he hopes to sign a new coach be-
fore the NHL draft in June.

-Associated Press
Horns of a Dilemma
Apprentice Matador Jaime Gonzales, known affectionately as "El Puno," would probably prefer to
remain airborne than land atop the bull in Madrid's Las Ventas Arena. The bull was brought to a
halt by assistants holding onto its tail, and Gonzales escaped unharmed.

-Associated Press
Boston coach Sinden reveals news

IN MEETINGS:

--.~

OSU sports recommence,
but 11 th grid game tabled
By The Associated Press sions on the proposal which now
In Columbus, officials ruled yes- would require the 11th game to
terday that Ohio State's golf and be a conference contest.
track teams could resume Big Ten Reed has been confined to a
Conference activity this weekend. Bloomington hospital with pneu-
The decision was made following monia since last weekend, but is
an order by university President expected to leave after this week-
Novice G. Fawcett to reopen the end.
school to its students next Tues- The Big Ten gave initial an-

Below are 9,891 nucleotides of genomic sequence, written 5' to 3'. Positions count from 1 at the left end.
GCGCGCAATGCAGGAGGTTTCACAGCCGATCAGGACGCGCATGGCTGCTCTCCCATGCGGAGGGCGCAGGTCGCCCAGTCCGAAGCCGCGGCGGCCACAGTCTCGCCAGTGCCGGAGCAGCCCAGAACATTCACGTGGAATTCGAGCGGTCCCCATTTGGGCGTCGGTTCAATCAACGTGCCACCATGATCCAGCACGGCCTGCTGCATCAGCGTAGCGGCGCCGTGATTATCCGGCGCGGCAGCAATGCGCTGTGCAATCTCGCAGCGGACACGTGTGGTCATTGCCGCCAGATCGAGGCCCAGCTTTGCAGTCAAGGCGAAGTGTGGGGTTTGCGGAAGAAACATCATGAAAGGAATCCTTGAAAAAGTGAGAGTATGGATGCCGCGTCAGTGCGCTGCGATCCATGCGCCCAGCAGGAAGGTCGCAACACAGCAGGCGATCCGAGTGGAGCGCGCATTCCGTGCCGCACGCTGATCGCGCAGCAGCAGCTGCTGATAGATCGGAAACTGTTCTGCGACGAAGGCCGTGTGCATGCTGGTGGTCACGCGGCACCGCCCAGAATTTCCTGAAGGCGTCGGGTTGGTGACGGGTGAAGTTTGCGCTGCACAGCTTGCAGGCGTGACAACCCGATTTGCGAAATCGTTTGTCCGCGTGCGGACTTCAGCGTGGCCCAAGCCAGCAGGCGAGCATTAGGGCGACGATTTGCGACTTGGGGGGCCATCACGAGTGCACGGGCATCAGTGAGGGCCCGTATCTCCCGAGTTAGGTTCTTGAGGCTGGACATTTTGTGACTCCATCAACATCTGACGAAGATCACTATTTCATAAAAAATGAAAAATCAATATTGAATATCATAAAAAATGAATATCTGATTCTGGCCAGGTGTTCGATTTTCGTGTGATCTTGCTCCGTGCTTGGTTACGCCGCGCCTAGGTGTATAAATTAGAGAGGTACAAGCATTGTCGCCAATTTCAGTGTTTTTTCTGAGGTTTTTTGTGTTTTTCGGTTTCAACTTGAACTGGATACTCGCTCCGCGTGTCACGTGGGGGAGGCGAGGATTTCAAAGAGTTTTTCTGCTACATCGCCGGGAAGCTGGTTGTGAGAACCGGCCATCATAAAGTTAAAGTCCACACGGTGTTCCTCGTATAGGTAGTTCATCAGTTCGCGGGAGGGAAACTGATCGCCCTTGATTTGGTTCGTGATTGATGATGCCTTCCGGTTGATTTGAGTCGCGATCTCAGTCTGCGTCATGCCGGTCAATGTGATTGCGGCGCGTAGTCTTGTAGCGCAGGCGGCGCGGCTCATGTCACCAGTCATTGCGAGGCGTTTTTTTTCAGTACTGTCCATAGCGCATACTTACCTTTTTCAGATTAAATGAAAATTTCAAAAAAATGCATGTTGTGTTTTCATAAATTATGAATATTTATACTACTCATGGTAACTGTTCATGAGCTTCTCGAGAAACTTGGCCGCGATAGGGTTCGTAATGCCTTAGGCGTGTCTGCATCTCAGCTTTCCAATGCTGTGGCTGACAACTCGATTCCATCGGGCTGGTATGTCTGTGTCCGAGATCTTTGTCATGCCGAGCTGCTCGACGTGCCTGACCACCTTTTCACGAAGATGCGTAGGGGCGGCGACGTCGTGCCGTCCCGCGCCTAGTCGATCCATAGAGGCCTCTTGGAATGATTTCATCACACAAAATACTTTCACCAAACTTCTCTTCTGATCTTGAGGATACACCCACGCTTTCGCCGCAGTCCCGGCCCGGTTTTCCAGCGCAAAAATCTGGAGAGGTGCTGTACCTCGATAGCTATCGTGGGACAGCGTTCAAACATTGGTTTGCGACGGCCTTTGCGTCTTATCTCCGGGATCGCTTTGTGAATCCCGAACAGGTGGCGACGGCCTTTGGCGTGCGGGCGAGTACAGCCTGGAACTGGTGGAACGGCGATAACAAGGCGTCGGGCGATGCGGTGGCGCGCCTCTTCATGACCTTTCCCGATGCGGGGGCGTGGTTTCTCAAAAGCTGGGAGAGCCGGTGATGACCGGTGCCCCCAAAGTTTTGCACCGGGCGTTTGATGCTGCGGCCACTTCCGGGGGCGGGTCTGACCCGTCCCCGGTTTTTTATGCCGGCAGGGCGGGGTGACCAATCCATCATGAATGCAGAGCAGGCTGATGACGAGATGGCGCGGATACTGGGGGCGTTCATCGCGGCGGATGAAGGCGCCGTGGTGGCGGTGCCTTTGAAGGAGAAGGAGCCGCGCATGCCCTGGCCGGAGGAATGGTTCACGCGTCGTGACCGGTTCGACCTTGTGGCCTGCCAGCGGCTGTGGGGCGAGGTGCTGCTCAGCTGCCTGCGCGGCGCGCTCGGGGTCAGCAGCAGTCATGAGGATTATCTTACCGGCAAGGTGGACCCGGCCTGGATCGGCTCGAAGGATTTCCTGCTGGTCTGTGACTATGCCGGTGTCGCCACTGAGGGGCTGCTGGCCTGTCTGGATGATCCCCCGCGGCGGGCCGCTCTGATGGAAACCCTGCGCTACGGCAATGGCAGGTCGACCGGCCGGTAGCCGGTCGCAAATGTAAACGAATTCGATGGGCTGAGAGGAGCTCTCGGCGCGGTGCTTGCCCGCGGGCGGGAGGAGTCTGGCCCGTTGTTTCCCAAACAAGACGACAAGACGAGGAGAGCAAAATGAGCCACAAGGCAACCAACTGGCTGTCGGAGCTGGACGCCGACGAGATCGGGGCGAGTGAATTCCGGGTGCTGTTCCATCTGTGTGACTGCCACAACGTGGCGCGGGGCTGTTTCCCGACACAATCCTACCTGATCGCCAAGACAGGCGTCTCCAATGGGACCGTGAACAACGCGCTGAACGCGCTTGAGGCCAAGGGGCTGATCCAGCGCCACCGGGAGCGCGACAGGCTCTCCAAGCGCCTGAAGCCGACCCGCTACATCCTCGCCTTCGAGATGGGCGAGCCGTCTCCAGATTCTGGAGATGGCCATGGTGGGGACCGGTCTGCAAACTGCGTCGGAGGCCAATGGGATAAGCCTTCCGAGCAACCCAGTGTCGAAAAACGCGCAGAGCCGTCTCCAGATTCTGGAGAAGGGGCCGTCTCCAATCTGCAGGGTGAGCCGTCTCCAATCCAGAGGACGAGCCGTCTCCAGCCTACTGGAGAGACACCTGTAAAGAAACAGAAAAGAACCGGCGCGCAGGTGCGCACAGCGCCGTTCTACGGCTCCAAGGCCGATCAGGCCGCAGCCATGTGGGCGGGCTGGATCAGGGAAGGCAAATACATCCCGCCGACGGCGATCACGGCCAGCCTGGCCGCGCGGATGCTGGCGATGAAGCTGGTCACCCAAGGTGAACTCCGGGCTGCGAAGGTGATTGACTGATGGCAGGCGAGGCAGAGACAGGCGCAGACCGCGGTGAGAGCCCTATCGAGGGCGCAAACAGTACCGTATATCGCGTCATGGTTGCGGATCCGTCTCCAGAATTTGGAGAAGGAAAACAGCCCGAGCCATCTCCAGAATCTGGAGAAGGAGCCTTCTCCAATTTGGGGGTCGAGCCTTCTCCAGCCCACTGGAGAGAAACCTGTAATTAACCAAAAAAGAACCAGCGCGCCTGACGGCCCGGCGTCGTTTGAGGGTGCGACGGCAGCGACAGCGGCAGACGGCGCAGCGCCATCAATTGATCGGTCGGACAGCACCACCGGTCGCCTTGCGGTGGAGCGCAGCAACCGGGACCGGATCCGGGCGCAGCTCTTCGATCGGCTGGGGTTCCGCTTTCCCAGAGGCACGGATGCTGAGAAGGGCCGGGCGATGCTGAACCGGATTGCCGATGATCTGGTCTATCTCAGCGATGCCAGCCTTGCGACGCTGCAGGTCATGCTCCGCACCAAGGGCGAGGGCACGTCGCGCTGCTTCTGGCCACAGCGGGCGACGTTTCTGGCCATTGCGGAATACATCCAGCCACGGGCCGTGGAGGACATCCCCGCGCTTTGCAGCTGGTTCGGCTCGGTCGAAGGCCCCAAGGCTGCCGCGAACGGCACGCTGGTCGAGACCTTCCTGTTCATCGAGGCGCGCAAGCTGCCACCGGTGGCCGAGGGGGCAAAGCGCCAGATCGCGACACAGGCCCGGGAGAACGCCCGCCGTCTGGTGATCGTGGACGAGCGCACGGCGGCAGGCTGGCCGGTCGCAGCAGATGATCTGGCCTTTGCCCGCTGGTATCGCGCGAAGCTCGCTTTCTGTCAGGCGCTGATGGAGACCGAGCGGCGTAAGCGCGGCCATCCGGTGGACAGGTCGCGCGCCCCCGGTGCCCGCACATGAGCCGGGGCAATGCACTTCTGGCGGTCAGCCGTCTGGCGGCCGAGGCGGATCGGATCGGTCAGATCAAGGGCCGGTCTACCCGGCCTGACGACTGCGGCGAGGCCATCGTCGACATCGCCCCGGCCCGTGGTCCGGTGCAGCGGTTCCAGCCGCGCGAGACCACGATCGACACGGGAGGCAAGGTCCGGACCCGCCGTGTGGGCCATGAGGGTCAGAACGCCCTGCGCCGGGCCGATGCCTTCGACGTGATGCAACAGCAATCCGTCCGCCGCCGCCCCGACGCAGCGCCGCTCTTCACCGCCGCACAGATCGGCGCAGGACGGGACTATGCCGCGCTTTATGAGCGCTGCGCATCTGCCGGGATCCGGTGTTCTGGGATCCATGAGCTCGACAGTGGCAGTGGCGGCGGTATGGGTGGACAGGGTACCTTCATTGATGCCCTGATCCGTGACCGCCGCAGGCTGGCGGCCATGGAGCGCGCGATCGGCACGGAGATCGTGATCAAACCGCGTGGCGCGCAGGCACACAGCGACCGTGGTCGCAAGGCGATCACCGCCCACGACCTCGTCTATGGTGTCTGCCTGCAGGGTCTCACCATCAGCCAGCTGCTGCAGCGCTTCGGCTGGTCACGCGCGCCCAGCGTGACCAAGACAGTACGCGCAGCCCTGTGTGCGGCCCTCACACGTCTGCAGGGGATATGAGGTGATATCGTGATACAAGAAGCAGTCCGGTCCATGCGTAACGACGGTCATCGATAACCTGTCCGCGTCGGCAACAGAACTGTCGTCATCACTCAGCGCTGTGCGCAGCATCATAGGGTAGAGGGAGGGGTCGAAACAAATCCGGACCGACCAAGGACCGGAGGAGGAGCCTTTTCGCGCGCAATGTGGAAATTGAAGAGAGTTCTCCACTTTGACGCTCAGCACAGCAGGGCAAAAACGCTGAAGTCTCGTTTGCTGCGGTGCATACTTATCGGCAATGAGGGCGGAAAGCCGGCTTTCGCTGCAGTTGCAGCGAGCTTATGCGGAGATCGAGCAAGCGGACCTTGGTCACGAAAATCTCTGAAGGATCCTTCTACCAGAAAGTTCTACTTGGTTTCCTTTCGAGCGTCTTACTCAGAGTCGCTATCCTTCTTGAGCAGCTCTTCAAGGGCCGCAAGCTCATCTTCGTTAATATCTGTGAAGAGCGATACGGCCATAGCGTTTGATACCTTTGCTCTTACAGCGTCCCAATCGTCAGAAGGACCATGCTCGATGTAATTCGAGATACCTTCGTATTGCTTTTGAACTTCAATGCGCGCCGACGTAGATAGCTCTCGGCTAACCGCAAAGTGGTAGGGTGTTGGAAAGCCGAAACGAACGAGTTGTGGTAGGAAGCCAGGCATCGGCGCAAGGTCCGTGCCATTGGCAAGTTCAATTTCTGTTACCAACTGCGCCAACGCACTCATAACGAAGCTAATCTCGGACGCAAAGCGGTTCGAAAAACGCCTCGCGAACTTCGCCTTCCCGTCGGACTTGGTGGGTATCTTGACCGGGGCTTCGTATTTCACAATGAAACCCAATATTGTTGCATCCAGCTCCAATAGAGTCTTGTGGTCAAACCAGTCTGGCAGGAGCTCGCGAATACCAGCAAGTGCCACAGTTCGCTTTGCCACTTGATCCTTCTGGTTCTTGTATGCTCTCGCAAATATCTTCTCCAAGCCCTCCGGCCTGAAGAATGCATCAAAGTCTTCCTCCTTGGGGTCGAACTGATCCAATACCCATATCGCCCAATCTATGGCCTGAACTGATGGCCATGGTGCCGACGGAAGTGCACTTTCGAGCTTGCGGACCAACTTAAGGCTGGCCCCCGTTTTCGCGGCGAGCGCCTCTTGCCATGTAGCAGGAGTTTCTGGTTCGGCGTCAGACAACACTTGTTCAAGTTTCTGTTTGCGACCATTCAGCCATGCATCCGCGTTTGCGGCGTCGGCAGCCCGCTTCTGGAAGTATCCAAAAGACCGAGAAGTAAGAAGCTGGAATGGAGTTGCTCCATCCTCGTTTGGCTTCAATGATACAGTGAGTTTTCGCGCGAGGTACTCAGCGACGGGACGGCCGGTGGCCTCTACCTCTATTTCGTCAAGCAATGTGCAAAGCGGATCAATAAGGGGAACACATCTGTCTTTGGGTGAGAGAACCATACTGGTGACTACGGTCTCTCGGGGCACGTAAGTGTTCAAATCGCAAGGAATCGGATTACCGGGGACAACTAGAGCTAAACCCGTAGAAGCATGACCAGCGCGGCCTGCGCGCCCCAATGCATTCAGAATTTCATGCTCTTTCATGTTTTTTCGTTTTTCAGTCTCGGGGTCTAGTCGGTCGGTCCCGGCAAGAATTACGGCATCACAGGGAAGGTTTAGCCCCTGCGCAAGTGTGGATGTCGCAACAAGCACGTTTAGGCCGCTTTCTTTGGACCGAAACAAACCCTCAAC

at the peak of his career to enter
private business.
Sinden told a news conference
he will join "in an executive ca-
pacity" Stirling Homex Corp. rf
Avon, N.Y., a modular housing
manufacturer headed by David
Stirling Jr., a boyhood friend of
Sinden's.
Sinden's contract ran out after
the Bruins completed a four-game
sweep of St. Louis for the Stanley
Cup Sunday afternoon. However,
there was no indication then he
would give up his post with the
team.
He insisted there was "nothin
but amiable relations" between
him and the Bruins' management.
General Manager Milt Schmidt
said that "money had absolutely
nothing to do" with the resigna-
tion.
However, reports persisted that
Sinden and the Bruins were un-
able to reach terms on a new con-
tract. One possibility was that
Sinden wanted a multi-year agree-
ment. This has not been the
Bruins' policy.
Sinden said he regretted leaving
hockey after 17 years in the sport.
However, he said he had an "ex-
ceptional opportunity" and is
"going on to exciting new chal-
lenges and opportunities in mass
residential construction."
Sinden began his hockey career
as an amateur player in Canada.
He played on the 1958 Canadian
national team which defeated
Russia for the World Amateur
Championship.
Members of the Boston Bruins,
still celebrating their Stanley Cup
championship, were surprised and

day.
The Buckeye baseball team,
leading the league with an 8-0
record, also will return to action!
after Fawcett left the decision to!
play up to athletic director Dick'
Larkins.